Thomas Jefferson's Monticello is a collection of essays and color photography showcasing this extraordinary American home. Featuring essays written by scholars at Monticello, chapters focus on all aspects of the house and plantation.
An introductory chapter on the plantation and the enslaved community at Monticello provides a context in which to place and understand the house and its owner. The following chapter focuses on Monticello as an architectural model of elegance and symmetry. Designed by Jefferson himself, his architectural prowess prompted a visitor in 1782 to note: “Mr. Jefferson is the first American who has consulted the Fine Arts to know how he should shelter himself from the weather.
Two chapters provide a look inside at the interior arrangement of the house and at Jefferson’s assemblage of a world-class collection of objects and furnishings: art and porcelain from France, scientific instruments from England, the finest American furniture from Philadelphia and New York that sat alongside furnishings made in Monticello's own joinery by enslaved craftsmen. The final chapter takes the reader through Monticello's celebrated gardens and grounds that formed an experimental yet breathtakingly lovely landscape of flowers, fruits, and vegetables from the Old and New Worlds.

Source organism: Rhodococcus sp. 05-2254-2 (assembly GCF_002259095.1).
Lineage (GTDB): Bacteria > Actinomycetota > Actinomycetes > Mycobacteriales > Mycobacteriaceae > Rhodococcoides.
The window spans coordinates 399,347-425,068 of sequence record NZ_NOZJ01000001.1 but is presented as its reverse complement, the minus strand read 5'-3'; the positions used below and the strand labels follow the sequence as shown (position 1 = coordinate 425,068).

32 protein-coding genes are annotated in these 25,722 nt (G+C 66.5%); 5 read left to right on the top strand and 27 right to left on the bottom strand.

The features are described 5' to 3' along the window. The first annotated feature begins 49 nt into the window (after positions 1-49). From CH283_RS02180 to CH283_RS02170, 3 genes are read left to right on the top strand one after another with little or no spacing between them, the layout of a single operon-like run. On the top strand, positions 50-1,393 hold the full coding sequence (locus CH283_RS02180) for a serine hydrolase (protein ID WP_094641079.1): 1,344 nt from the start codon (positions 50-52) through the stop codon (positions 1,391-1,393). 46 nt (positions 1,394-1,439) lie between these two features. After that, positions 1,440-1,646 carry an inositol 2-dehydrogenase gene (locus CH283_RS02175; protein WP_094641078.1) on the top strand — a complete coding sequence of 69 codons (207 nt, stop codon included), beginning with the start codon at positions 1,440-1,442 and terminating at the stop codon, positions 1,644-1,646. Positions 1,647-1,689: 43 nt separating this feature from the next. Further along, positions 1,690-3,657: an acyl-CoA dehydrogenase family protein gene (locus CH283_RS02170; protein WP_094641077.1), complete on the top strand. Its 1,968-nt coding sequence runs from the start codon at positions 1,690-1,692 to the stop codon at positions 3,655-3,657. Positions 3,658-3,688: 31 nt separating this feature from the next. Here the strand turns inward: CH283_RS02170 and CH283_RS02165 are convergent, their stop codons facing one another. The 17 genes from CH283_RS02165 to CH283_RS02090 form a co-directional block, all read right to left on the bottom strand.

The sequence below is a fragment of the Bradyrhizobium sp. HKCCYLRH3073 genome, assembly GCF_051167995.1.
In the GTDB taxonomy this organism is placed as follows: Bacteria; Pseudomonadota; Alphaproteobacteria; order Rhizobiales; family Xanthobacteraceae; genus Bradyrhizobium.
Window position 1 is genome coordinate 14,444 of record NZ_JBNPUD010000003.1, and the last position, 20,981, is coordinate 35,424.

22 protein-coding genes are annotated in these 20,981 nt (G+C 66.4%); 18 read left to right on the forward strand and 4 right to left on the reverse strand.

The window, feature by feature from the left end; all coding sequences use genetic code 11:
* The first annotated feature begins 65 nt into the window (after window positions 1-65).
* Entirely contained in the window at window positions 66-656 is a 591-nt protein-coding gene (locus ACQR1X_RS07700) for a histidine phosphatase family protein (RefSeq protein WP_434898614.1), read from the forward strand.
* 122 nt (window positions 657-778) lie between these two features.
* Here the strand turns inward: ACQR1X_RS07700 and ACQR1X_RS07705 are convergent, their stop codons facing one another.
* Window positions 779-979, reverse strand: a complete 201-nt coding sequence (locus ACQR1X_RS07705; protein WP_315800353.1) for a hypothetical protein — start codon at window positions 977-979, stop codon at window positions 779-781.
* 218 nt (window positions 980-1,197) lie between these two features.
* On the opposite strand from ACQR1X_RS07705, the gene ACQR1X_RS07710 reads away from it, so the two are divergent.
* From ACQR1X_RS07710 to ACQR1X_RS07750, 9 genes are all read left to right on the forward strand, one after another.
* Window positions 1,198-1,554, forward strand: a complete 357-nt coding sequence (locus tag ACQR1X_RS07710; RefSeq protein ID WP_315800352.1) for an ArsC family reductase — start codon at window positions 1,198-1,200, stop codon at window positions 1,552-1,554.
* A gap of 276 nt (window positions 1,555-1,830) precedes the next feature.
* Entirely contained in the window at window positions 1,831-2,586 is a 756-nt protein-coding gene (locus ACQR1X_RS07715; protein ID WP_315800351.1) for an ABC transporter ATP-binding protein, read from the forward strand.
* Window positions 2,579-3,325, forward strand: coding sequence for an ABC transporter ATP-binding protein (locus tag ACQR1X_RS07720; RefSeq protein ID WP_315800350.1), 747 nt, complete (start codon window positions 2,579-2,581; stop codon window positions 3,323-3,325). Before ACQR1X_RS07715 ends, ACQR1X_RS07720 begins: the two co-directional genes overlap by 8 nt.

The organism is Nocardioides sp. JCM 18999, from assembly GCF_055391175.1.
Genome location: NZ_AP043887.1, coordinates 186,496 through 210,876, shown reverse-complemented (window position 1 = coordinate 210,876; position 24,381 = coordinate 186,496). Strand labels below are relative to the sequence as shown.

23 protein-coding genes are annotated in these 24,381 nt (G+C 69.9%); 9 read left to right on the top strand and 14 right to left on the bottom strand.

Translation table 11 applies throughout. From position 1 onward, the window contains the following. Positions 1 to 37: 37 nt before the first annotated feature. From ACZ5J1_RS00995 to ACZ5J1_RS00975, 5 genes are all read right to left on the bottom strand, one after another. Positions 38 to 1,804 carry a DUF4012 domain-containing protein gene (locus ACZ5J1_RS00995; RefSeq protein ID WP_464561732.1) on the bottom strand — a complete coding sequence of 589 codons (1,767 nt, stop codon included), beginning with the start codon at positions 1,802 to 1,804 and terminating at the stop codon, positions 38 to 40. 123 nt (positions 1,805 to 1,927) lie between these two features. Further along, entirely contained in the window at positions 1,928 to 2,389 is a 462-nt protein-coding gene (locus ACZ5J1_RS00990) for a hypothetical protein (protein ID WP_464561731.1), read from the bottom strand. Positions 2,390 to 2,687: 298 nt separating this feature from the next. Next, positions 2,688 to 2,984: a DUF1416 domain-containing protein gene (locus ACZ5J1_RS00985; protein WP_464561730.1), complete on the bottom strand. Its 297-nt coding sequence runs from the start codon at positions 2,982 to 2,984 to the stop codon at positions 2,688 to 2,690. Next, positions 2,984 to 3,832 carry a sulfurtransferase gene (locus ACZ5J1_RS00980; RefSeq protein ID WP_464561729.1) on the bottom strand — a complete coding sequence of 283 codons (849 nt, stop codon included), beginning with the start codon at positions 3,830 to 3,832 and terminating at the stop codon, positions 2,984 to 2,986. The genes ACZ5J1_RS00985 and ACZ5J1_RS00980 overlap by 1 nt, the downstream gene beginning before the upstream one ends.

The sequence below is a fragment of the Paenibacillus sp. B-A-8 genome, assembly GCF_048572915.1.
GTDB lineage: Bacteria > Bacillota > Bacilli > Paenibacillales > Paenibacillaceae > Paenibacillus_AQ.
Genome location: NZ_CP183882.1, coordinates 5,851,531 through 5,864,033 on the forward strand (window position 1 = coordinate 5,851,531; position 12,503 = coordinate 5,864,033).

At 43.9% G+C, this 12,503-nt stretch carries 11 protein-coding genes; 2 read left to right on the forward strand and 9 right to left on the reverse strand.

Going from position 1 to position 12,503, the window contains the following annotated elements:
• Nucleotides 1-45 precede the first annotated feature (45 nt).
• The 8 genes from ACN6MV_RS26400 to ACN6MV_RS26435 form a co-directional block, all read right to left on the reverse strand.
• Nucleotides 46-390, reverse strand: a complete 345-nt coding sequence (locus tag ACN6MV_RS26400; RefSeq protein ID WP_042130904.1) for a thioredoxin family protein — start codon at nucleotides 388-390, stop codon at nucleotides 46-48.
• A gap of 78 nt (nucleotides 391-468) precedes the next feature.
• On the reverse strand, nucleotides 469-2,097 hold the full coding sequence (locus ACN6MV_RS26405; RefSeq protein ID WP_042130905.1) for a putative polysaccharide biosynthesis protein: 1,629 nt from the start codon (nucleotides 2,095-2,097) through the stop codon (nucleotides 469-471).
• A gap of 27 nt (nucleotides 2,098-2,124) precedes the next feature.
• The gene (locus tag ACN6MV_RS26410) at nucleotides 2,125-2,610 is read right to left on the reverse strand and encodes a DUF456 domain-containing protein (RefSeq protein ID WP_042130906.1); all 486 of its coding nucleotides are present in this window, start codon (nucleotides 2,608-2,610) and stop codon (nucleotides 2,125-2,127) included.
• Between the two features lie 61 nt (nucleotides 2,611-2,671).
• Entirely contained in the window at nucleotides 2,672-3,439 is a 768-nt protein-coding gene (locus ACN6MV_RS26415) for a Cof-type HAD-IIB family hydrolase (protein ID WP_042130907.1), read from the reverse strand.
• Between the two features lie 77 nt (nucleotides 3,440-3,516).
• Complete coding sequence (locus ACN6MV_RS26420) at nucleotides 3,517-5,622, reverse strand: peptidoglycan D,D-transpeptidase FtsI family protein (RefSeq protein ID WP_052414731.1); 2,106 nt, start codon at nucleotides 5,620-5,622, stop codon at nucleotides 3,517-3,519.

A preface by renowned Jefferson scholars Annette Gordon-Reed and Peter S. Onuf gives a sweeping introduction to Jefferson and his relationship to his beloved Monticello.
Hardcover, 248 pages.